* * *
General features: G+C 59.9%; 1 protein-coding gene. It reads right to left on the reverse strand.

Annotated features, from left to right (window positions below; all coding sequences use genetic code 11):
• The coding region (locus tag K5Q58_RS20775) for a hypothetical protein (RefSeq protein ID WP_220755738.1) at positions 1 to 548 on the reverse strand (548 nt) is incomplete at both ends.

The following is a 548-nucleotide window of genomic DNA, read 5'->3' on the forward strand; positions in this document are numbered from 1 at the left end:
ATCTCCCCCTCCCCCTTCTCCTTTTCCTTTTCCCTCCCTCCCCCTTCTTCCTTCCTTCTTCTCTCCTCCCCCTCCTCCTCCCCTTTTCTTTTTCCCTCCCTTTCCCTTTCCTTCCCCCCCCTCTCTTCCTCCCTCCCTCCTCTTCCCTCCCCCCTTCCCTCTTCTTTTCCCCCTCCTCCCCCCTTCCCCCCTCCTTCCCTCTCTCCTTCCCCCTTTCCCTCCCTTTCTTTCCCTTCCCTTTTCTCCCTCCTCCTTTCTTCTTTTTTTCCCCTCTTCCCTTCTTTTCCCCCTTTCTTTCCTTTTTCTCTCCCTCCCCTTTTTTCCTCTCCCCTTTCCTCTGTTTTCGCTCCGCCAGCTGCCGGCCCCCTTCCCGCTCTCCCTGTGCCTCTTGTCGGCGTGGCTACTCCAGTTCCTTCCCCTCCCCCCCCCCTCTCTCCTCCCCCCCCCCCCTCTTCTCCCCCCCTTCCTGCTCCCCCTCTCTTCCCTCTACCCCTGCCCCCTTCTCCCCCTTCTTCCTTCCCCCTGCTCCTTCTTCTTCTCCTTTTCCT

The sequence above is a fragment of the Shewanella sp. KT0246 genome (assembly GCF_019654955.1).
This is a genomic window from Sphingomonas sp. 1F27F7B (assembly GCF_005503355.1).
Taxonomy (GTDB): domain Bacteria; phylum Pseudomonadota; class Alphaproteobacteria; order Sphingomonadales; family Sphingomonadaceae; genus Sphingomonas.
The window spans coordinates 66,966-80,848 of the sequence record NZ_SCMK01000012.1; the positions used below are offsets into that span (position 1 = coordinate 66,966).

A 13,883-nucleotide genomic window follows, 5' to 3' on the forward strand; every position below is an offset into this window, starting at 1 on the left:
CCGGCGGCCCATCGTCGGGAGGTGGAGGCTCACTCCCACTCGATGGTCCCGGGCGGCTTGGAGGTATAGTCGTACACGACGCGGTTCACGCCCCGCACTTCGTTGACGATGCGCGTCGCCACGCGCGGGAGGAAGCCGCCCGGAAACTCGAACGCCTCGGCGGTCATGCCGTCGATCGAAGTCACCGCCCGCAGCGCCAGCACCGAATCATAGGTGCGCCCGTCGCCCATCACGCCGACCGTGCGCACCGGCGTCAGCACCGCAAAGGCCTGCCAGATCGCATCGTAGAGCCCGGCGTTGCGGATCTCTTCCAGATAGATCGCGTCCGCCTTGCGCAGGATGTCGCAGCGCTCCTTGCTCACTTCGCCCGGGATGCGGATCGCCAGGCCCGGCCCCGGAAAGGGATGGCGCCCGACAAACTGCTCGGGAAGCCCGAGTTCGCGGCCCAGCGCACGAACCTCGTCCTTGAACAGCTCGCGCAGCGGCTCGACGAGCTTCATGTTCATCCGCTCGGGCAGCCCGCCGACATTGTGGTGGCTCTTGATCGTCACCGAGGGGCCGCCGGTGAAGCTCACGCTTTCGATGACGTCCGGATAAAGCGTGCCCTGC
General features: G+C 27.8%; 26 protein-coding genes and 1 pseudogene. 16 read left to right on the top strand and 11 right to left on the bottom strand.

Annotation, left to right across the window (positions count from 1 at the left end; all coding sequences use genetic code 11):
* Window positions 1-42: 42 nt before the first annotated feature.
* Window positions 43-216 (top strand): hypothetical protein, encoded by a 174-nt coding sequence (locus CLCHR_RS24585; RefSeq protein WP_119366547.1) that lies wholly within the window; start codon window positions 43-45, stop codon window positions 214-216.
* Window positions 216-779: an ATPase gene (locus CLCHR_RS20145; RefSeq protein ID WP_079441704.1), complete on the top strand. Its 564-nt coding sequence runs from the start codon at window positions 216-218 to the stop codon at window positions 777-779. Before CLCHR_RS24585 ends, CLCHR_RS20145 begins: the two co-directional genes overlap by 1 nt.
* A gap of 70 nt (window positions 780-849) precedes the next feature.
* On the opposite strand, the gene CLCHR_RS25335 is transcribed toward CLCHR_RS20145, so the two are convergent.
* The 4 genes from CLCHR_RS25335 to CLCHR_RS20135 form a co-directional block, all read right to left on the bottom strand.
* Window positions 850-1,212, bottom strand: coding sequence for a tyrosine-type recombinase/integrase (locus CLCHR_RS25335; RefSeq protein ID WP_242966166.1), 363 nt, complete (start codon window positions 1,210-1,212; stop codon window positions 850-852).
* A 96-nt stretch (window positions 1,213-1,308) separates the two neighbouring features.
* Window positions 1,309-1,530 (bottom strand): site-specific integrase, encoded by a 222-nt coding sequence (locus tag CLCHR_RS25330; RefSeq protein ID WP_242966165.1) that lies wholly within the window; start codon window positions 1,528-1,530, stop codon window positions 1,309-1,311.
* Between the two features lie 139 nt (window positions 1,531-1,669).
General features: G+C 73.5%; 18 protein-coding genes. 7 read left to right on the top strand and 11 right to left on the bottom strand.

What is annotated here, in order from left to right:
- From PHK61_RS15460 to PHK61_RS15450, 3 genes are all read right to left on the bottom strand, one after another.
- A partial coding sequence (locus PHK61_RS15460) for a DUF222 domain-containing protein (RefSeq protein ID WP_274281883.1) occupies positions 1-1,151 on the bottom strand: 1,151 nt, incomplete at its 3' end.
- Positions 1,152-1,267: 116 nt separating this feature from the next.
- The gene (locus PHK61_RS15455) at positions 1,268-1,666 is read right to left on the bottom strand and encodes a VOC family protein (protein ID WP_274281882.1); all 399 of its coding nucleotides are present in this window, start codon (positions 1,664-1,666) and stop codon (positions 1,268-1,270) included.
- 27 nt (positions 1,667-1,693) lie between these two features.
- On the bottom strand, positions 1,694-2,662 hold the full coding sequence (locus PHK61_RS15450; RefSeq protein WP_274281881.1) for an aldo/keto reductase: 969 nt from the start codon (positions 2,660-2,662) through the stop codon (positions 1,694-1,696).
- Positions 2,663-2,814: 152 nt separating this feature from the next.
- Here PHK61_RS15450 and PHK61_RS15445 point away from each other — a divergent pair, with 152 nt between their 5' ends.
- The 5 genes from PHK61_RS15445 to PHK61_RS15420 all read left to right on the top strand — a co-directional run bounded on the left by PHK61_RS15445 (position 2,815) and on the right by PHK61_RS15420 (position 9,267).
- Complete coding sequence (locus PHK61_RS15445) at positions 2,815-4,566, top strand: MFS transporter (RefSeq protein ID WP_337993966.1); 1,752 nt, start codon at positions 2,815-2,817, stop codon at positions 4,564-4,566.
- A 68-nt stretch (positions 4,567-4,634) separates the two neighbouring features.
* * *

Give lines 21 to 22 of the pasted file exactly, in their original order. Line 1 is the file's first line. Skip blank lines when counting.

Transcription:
* A 96-nt stretch (window positions 1,213-1,308) separates the two neighbouring features.
* Window positions 1,309-1,530 (bottom strand): site-specific integrase, encoded by a 222-nt coding sequence (locus tag CLCHR_RS25330; RefSeq protein ID WP_242966165.1) that lies wholly within the window; start codon window positions 1,528-1,530, stop codon window positions 1,309-1,311.